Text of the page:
SolarWorld Industries America Inc. said on June 26 that it was heartened that a criminal indictment against five members of a Chinese military unit has raised awareness about China’s systematic, state-planned retaliation against targeted U.S. industries.
According to the recent indictment, which was unsealed last month, four out of six U.S. organizations that were targeted by People’s Liberation Army cyber-espionage attacks had filed trade cases against state-sponsored industries of China.
The U.S. victims that allegedly were targeted in computer-based spying included SolarWorld Industries America Inc., U.S. Steel, the United Steelworkers union and Allegheny Technology Inc., among others.
In the instance of SolarWorld, the indictment alleges that corporate secrets allegedly stolen in mid-2012 included proprietary information in documents which the company was preparing to submit in ongoing trade cases against the state-controlled Chinese solar industry. In such cases, companies submit proprietary information to the U.S. government that only attorneys for the parties are allowed to review. The companies and the Chinese government are prohibited from reviewing the confidential business information of the opposing parties. Violations of this protective order carry heavy civil penalties for anyone involved.
In allegedly capturing trade-case documents – along with financial and technological secrets – from SolarWorld, the company said, the Chinese government secured a dual unfair advantage in attempting to thwart the company. The cyber-espionage allegations, if true, confirm China’s pattern of retaliating against companies and industries that bring legal cases to challenge unfair Chinese trading practices such as dumping and subsidies, SolarWold said.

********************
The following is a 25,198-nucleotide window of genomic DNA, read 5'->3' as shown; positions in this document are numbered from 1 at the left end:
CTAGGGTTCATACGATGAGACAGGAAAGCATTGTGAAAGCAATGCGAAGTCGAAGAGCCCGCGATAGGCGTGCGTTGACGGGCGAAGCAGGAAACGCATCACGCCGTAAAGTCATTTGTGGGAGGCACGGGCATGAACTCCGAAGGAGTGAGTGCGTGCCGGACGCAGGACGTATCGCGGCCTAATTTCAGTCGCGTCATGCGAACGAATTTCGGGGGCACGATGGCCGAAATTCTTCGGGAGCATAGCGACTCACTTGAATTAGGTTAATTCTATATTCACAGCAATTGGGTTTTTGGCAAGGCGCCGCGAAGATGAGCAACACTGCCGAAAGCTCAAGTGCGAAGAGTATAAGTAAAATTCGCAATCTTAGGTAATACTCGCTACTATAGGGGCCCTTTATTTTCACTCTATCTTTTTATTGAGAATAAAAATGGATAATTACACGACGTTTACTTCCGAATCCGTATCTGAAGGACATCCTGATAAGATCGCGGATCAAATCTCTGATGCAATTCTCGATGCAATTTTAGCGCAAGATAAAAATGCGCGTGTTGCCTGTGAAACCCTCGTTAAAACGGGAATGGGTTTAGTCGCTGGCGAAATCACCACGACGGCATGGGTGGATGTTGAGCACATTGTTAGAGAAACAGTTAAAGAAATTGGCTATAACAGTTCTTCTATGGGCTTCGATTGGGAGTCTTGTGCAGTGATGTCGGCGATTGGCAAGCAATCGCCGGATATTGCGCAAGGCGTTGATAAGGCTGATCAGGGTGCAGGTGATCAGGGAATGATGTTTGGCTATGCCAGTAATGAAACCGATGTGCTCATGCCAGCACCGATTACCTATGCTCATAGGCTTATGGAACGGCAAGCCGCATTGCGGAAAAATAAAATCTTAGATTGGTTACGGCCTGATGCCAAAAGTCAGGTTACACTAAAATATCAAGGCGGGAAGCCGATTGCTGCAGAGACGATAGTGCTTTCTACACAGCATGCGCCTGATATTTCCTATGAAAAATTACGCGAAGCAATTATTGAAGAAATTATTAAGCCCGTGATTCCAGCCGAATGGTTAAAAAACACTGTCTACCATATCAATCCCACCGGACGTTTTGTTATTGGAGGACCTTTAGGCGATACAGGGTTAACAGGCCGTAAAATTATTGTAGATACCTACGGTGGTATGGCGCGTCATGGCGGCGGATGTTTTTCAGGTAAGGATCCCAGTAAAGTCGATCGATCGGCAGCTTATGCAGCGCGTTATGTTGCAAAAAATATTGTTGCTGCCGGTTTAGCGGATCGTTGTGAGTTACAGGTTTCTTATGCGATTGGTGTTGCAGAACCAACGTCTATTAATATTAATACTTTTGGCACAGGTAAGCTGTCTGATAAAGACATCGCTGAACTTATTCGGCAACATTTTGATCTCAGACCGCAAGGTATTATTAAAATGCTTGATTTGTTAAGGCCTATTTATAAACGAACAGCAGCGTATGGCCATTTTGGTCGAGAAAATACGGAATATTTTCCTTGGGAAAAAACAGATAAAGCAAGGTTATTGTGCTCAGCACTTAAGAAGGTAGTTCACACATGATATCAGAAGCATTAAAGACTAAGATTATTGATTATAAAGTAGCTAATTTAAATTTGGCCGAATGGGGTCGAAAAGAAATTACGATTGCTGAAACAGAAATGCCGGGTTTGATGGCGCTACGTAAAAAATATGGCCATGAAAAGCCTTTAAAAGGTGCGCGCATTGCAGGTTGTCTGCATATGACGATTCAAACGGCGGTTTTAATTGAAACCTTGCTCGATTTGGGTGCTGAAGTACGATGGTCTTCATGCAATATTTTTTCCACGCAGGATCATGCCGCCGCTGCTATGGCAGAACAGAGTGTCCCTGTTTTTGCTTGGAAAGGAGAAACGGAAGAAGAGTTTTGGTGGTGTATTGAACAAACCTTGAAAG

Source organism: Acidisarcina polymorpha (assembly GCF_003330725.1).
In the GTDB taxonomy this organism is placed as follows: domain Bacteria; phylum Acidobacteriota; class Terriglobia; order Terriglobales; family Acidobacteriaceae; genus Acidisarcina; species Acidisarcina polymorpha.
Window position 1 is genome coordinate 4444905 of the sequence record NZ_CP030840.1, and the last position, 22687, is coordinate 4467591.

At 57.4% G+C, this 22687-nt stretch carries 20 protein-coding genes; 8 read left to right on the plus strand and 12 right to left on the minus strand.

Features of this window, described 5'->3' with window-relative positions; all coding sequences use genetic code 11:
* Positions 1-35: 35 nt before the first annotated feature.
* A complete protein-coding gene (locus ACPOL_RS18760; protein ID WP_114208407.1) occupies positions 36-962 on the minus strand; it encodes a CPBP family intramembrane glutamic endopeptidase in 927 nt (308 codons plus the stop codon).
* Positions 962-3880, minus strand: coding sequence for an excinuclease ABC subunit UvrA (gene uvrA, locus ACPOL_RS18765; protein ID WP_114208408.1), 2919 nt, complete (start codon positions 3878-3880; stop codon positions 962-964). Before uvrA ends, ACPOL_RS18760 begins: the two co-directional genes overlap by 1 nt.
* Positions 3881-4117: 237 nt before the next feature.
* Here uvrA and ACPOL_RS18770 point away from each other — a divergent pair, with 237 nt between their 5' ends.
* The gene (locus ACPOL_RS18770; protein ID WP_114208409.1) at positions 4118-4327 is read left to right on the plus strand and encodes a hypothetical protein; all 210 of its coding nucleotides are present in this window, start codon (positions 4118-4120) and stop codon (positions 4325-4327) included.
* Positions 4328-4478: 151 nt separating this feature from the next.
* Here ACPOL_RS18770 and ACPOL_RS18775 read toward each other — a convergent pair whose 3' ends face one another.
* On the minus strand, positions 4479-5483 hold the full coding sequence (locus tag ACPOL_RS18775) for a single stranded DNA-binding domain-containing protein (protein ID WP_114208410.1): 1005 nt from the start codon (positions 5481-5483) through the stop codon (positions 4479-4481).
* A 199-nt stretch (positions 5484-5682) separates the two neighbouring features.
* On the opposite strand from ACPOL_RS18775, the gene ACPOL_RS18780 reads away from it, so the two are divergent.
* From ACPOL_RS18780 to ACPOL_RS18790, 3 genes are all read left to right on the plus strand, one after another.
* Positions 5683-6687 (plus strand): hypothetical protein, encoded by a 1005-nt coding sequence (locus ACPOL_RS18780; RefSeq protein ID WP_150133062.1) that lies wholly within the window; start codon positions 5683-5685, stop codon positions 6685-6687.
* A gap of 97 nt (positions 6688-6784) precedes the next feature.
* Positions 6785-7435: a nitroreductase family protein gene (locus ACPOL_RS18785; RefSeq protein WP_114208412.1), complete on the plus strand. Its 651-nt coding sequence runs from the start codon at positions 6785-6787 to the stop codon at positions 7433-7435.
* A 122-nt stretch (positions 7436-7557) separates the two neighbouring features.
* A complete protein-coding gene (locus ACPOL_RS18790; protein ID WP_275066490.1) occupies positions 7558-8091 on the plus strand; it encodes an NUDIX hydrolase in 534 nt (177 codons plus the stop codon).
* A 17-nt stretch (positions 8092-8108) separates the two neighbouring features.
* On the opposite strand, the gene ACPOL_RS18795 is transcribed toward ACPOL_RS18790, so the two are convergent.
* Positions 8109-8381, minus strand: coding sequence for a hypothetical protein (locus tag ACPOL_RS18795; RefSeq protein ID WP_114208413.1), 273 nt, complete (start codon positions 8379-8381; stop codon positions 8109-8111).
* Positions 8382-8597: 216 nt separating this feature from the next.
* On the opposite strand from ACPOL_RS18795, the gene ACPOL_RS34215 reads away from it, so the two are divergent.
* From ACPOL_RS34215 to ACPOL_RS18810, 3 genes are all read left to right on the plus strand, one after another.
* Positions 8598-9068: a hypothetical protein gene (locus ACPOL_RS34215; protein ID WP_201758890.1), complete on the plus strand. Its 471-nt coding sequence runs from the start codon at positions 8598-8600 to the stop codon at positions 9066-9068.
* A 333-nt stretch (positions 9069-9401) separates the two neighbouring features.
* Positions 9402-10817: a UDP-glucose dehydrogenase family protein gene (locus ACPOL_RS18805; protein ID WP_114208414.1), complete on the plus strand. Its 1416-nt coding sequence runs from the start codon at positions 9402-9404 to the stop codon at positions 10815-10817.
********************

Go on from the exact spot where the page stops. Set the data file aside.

Despite the alleged cyber-hacking by China, Commerce and the U.S. International Trade Commission affirmed SolarWorld’s factual assertions and imposed duties averaging 31% to offset the improper effects of the Chinese industry’s trade practices in late 2012. Chinese producers, however, seized a loophole in the remedy – by using a third country to carry out one of four stages of solar-panel production – to evade import duties, according to SolarWorld.
As a result, the company brought a second, current set of cases on behalf of the domestic industry, which the company said has unfairly suffered numerous factory shutdowns and thousands of manufacturing job losses as a result of China’s improper trade practices. Once again, these cases allege that China’s state-sponsored trade drive is unfairly eliminating competition and seizing U.S. market share by using improper, export-intensive industrial subsidies and artificially low prices below production costs. The U.S. National Renewable Energy Laboratory has concluded that Chinese producers do not have a production cost advantage on solar products.